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The Blair SupremacyA study in the politics of Labour's party management$
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Lewis Minkin

Print publication date: 2014

Print ISBN-13: 9780719073793

Published to Manchester Scholarship Online: September 2014

DOI: 10.7228/manchester/9780719073793.001.0001

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Managing policy relations with business and unions

Managing policy relations with business and unions

Chapter:
(p.266) 9 Managing policy relations with business and unions
Source:
The Blair Supremacy
Author(s):

Lewis Minkin

Publisher:
Manchester University Press
DOI:10.7228/manchester/9780719073793.003.0010

Traced in this chapter is a major change with only limited indications to the party of what was involved in the development. Instrumental ‘New Labour’ moves to make relations with business more equal with those of the unions took on a new socio-psychological dimension and a change in affinity. This encouraged the sharing of business perspectives, difficulties and aspirations, and Blair’s further disparagement of relations with the unions. As Blair had argued, an amended minimum wage proposal acceptable to business did embed it in British political and industrial life; but for reasons given here this failed to encourage a move to a broader agenda of national economic and social partnership. Although, in an extension to the rolling coup, a separate business election manifesto emerged without party approval, attempts to build business representation into the Labour Party itself were thwarted and it never became ‘Labour PLC’. Those important contrasting developments are explored and explained.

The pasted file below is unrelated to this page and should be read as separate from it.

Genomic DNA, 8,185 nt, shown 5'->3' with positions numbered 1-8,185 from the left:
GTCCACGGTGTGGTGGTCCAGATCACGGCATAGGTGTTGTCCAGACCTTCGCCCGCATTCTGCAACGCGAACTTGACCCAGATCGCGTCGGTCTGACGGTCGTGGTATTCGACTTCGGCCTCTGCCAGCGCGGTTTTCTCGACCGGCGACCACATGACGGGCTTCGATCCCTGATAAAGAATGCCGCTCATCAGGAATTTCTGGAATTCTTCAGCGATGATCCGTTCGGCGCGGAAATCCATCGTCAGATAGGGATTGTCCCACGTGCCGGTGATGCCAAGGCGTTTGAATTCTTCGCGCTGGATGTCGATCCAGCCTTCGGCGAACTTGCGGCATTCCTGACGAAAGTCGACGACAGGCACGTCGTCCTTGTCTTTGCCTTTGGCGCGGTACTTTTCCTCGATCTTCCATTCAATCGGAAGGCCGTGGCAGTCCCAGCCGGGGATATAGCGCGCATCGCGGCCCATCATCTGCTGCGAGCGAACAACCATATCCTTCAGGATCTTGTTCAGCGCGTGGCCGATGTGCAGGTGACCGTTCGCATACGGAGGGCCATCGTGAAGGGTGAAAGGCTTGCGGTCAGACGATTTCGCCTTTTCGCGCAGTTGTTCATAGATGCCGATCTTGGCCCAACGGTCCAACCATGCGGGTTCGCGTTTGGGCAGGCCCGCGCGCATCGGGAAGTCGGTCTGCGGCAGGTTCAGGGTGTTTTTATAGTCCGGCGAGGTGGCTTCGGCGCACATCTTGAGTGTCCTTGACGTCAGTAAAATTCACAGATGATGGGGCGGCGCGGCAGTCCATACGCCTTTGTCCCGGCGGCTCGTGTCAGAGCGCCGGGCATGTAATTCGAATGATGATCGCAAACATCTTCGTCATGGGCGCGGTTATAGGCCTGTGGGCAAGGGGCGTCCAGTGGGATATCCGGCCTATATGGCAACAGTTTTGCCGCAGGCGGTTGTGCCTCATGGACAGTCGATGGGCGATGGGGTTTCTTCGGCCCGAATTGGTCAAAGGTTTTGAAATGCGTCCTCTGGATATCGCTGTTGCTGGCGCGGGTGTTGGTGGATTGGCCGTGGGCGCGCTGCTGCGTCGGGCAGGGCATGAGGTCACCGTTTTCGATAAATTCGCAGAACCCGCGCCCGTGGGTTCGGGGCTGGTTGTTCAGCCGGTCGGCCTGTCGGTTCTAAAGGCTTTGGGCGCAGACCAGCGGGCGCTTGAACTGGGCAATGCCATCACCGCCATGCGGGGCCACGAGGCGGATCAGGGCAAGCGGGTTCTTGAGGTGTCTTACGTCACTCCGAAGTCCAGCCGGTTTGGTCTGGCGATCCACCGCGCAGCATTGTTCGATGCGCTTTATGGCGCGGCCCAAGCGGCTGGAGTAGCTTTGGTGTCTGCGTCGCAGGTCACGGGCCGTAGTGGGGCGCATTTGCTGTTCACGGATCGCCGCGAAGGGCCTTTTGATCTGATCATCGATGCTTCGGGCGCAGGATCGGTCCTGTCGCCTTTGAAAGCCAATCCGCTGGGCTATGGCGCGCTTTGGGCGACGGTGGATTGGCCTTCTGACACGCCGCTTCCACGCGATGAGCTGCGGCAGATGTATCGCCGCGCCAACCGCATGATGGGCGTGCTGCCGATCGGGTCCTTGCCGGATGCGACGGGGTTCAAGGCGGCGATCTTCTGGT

Keywords:   Limited party indications, Unexpected scale of change, Business affinity, Union disparagement, Minimum wage policy amendment, Rolling coup extension, Contrasting developments

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